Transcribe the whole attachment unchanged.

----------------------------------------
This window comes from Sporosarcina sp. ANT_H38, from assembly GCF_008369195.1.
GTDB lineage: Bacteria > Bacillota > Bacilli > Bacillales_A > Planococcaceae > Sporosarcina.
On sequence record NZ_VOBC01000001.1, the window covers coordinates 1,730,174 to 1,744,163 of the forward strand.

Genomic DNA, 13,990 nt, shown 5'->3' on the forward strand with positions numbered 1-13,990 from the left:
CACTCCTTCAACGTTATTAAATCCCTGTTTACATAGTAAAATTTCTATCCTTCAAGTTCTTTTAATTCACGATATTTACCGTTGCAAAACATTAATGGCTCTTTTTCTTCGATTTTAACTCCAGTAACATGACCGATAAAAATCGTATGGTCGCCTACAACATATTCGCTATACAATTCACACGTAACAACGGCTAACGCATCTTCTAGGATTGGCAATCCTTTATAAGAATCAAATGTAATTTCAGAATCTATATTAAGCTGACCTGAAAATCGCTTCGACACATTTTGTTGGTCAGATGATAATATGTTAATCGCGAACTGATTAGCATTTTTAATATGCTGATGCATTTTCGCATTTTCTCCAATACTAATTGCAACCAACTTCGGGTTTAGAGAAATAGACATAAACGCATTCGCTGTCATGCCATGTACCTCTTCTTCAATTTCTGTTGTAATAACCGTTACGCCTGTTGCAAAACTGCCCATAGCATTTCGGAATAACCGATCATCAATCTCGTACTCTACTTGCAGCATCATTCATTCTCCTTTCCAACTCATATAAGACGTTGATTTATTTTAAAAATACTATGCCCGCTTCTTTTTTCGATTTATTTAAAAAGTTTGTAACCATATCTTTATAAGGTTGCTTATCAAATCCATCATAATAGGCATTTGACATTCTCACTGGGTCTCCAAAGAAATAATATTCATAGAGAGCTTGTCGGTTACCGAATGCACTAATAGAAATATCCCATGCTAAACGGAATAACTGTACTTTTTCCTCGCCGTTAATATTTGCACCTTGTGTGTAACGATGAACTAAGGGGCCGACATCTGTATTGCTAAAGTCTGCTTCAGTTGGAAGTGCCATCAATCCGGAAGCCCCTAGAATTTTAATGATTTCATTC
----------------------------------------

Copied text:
This window comes from Sporosarcina sp. ANT_H38, from assembly GCF_008369195.1.
GTDB lineage: Bacteria > Bacillota > Bacilli > Bacillales_A > Planococcaceae > Sporosarcina.
On sequence record NZ_VOBC01000001.1, the window covers coordinates 1,730,174 to 1,744,163 of the forward strand.

Genomic DNA, 13,990 nt, shown 5'->3' on the forward strand with positions numbered 1-13,990 from the left:
CACTCCTTCAACGTTATTAAATCCCTGTTTACATAGTAAAATTTCTATCCTTCAAGTTCTTTTAATTCACGATATTTACCGTTGCAAAACATTAATGGCTCTTTTTCTTCGATTTTAACTCCAGTAACATGACCGATAAAAATCGTATGGTCGCCTACAACATATTCGCTATACAATTCACACGTAACAACGGCTAACGCATCTTCTAGGATTGGCAATCCTTTATAAGAATCAAATGTAATTTCAGAATCTATATTAAGCTGACCTGAAAATCGCTTCGACACATTTTGTTGGTCAGATGATAATATGTTAATCGCGAACTGATTAGCATTTTTAATATGCTGATGCATTTTCGCATTTTCTCCAATACTAATTGCAACCAACTTCGGGTTTAGAGAAATAGACATAAACGCATTCGCTGTCATGCCATGTACCTCTTCTTCAATTTCTGTTGTAATAACCGTTACGCCTGTTGCAAAACTGCCCATAGCATTTCGGAATAACCGATCATCAATCTCGTACTCTACTTGCAGCATCATTCATTCTCCTTTCCAACTCATATAAGACGTTGATTTATTTTAAAAATACTATGCCCGCTTCTTTTTTCGATTTATTTAAAAAGTTTGTAACCATATCTTTATAAGGTTGCTTATCAAATCCATCATAATAGGCATTTGACATTCTCACTGGGTCTCCAAAGAAATAATATTCATAGAGAGCTTGTCGGTTACCGAATGCACTAATAGAAATATCCCATGCTAAACGGAATAACTGTACTTTTTCCTCGCCGTTAATATTTGCACCTTGTGTGTAACGATGAACTAAGGGGCCGACATCTGTATTGCTAAAGTCTGCTTCAGTTGGAAGTGCCATCAATCCGGAAGCCCCTAGAATTTTAATGATTTCATTC